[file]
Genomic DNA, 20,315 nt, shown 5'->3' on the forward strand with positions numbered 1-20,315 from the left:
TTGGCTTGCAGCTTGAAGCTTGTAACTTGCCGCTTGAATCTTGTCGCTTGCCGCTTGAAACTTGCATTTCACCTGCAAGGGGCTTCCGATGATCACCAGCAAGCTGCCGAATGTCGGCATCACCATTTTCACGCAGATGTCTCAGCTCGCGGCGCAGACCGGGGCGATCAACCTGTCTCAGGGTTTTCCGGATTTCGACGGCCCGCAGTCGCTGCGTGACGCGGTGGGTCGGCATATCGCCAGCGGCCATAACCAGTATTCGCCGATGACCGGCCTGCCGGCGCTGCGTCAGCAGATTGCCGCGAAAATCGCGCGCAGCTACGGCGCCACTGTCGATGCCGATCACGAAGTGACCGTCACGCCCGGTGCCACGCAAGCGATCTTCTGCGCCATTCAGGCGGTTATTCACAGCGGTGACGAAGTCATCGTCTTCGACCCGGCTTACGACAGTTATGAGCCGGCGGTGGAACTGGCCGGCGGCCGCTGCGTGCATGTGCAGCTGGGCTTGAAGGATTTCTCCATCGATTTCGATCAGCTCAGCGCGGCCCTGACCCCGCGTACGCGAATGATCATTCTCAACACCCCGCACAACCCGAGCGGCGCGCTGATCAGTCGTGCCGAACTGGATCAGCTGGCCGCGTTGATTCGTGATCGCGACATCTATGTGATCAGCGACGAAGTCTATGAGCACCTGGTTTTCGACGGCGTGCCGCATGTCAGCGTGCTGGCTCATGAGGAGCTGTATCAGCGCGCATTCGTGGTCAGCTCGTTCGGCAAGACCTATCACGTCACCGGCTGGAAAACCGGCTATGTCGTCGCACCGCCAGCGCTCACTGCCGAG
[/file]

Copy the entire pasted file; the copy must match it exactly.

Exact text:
Genomic DNA, 20,315 nt, shown 5'->3' on the forward strand with positions numbered 1-20,315 from the left:
TTGGCTTGCAGCTTGAAGCTTGTAACTTGCCGCTTGAATCTTGTCGCTTGCCGCTTGAAACTTGCATTTCACCTGCAAGGGGCTTCCGATGATCACCAGCAAGCTGCCGAATGTCGGCATCACCATTTTCACGCAGATGTCTCAGCTCGCGGCGCAGACCGGGGCGATCAACCTGTCTCAGGGTTTTCCGGATTTCGACGGCCCGCAGTCGCTGCGTGACGCGGTGGGTCGGCATATCGCCAGCGGCCATAACCAGTATTCGCCGATGACCGGCCTGCCGGCGCTGCGTCAGCAGATTGCCGCGAAAATCGCGCGCAGCTACGGCGCCACTGTCGATGCCGATCACGAAGTGACCGTCACGCCCGGTGCCACGCAAGCGATCTTCTGCGCCATTCAGGCGGTTATTCACAGCGGTGACGAAGTCATCGTCTTCGACCCGGCTTACGACAGTTATGAGCCGGCGGTGGAACTGGCCGGCGGCCGCTGCGTGCATGTGCAGCTGGGCTTGAAGGATTTCTCCATCGATTTCGATCAGCTCAGCGCGGCCCTGACCCCGCGTACGCGAATGATCATTCTCAACACCCCGCACAACCCGAGCGGCGCGCTGATCAGTCGTGCCGAACTGGATCAGCTGGCCGCGTTGATTCGTGATCGCGACATCTATGTGATCAGCGACGAAGTCTATGAGCACCTGGTTTTCGACGGCGTGCCGCATGTCAGCGTGCTGGCTCATGAGGAGCTGTATCAGCGCGCATTCGTGGTCAGCTCGTTCGGCAAGACCTATCACGTCACCGGCTGGAAAACCGGCTATGTCGTCGCACCGCCAGCGCTCACTGCCGAG